Sunday, April 28, 2013

If only ...

The Company You Keep is a fascinating failure that just misses being good.

All the performances are good. It was great to see Redford, Nick Nolte and the amazing Julie Christie doing what they do best. I wish they all worked more.

But Redford, Nolte and Christie are all frankly, unapologetically, over 70. Nothing wrong with that. But it would make them all over 40 when the events that start the ball rolling take place. Without giving too much away, they were involved in robbing a bank to fund their underground radical activities and bring down evil corporations. 40 is TOO OLD for that kind of behavior. And, considering the way biology works, they were too old for one of the subplots.

Why didn't Redford (who also directed) set the initial bank robbery in the early 1970s, circa Patty Hearst and the SLA? That would have been easier to accept. And the little girl who plays his daughter? She's too freaking young. What is this 70 something man doing with an 11-year-old daughter? It's distracting. Couldn't they have reworked the plot to make her his granddaughter?

Also, with Boston on my mind, it's hard for me to romanticize political terrorism. It doesn't matter to me if innocent lives are lost in support of radical Islam (Boston) or a gun-hoarding religious freak (Oklahoma City) or the end of corporate greed (this movie). It's wrong, wrong, wrong. Americans should never turn on other Americans like this. We have a system. Work within it.

Sunday Stealing

The Wish List Meme, part one 

1.) What are 3 things on your Wish list and why?   Good health, a big lottery win, and more wishes

2.) What do you miss about your childhood? My favorite Grandpa

3.) What do you do on your spare time on the weekends?  I like my alone time. It rejuvenates me.

4.) What do you appreciate most in your life?  The little things that make me smile.

5.) Would you rather be rich or healthy?  Healthy. (Though I think it's easier to be healthy when you can afford good health care.)

6.) If you could go back in time would you and why?  I think I'd enjoy it for a short period of time. But I'd like to come back.

7.) Favorite game as a child?  Outside? Tag. Inside? Yahtzee.

8.) What is your dream career?  I'd love to be Doris Kearns Goodwin. Her books are wonderfully written and I bet she has a gas researching them.

9.) What do you do in your free time?  Read, go to movies, fart around on the internet ...

10.) Favorite clothing stores?  Carson's (or Bergner's, depending where you live) or Macy's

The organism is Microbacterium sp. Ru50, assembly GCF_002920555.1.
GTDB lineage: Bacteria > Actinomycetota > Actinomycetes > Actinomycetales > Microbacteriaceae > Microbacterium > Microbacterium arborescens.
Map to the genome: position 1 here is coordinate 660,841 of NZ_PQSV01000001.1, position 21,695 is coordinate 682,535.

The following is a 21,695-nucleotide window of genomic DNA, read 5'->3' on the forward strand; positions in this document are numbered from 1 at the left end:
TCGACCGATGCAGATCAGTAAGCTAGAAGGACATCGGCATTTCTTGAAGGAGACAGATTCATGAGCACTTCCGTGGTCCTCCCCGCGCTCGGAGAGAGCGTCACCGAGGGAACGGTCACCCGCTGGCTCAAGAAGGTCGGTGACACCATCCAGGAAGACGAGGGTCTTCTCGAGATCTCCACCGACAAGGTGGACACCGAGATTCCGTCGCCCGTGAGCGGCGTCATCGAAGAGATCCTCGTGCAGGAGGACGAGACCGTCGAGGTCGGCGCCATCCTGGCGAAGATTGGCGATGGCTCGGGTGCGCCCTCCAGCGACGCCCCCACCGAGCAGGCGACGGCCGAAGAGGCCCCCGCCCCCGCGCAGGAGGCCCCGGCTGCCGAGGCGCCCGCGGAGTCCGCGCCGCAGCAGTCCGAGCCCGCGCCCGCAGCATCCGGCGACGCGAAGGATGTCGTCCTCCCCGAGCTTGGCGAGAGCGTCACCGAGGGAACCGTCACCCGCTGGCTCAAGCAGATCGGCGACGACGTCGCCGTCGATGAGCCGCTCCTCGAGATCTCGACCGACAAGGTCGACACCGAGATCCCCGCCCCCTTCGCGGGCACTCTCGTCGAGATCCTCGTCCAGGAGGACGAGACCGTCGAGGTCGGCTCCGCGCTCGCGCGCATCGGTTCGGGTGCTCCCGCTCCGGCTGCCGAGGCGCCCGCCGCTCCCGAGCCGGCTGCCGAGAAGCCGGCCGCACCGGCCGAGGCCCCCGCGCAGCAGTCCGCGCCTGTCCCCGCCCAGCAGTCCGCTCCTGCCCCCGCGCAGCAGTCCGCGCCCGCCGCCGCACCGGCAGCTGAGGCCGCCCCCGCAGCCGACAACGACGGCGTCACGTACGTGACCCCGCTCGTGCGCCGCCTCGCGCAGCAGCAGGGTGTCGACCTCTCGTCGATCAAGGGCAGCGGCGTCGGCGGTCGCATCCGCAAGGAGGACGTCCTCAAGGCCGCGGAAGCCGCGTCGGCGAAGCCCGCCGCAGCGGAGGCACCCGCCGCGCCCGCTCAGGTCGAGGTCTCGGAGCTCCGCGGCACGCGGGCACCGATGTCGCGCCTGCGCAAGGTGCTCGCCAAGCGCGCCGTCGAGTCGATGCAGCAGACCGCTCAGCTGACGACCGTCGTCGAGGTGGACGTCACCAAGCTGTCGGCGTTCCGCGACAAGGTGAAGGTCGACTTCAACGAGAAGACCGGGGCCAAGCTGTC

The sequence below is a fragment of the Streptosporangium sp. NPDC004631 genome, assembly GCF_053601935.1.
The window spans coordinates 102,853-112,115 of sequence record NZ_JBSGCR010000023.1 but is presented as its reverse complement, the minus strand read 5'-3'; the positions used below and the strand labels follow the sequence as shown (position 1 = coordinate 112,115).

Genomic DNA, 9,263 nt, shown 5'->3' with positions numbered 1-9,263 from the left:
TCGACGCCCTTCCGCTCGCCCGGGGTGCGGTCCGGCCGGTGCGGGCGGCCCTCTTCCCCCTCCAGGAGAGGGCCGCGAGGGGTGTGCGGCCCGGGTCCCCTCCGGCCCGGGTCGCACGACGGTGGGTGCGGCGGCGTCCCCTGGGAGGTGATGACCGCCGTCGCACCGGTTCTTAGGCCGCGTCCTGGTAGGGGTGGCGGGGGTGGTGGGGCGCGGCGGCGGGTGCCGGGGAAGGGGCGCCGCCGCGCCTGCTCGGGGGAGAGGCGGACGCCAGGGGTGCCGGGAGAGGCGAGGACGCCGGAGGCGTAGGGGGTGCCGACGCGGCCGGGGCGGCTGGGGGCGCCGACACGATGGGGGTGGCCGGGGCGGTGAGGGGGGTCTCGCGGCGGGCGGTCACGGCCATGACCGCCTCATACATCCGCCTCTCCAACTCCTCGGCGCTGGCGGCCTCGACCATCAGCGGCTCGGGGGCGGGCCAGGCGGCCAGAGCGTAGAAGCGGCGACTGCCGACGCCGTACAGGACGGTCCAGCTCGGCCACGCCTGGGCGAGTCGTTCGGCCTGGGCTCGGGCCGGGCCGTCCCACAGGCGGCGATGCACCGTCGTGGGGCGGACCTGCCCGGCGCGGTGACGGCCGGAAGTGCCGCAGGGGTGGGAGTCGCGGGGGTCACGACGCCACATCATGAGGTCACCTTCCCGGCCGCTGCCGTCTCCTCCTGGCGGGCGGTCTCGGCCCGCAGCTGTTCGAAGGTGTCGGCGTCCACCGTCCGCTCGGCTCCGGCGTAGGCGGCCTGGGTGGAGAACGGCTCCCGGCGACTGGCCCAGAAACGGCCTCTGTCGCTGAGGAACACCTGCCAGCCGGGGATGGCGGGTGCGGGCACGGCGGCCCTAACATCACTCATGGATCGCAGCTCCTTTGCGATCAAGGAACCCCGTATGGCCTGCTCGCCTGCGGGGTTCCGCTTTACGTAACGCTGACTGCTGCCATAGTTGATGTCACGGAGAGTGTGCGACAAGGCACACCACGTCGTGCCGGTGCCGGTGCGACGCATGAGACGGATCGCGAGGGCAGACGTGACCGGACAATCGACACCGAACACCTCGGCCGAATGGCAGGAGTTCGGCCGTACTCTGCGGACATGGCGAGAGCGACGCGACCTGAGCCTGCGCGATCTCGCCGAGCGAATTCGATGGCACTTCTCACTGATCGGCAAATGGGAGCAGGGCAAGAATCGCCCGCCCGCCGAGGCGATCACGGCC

11.) What TV shows can't you live without?  Mad Men! Oh, Don!

12.) 3 things you need in your life are:  Books, cats, the internet

13.) What can't you sleep without?  Nothing comes to mind. Sorry.

14.) What are you currently a nerd for?  See #8. I loves me American history!

15.) What is your favorite seasoning?  Salt. I'm rather old school in my culinary taste.

16.) What is your favorite wild animal?  Okapi. They're fascinating.

17.) Name 3 of your favorite childhood shows:  I believe these were all segments of the same show, but I'm sticking with them: Rocky and Bullwinkle, Mr. Peabody and Fractured Fairy Tales.

18.) If you could live as a character in a movie who would it be?  Katie from The Way We Were. There were times when I felt like I was living that plot out anyway.

19.) Favorite vegetable?  Peas. With butter.

20.) Favorite Fruit?  Apples

21.) If you had a dragon what would you name it?  Puff. I'd bring him strings and sealing wax and other fancy stuff.

22.) What do you put on hotdogs?  I like relish. Bright, atomic green relish.

23.) Do you play online games?  I love

24.) What's your favorite way to get inspired?  Washing my hair helps.

25.) Do you have a middle name? Yes

A haircut and lunch

I'm a little blonder today than I was yesterday. My stylist went a little further with the highlights. But
I think it's OK. And if it's not? Well, we don't do it again next time.

My nephew stopped by while I was getting my hair done. He kept me company and then we had lunch afterward. Oh, how he can eat! Pizza, chocolate shake and mozzarella sticks. It was a late lunch, too. He was going to go home and have dinner in just a few hours.

He told me about his morning as a volunteer, setting up rain barrels in a local park. He seemed rather proud of the swath of mud across his chest. I was downloaded on his school trip to Springfield and the Lincoln sites, where he and I have visited twice in the past. We laughed a lot. He's a very interesting, sensitive kid.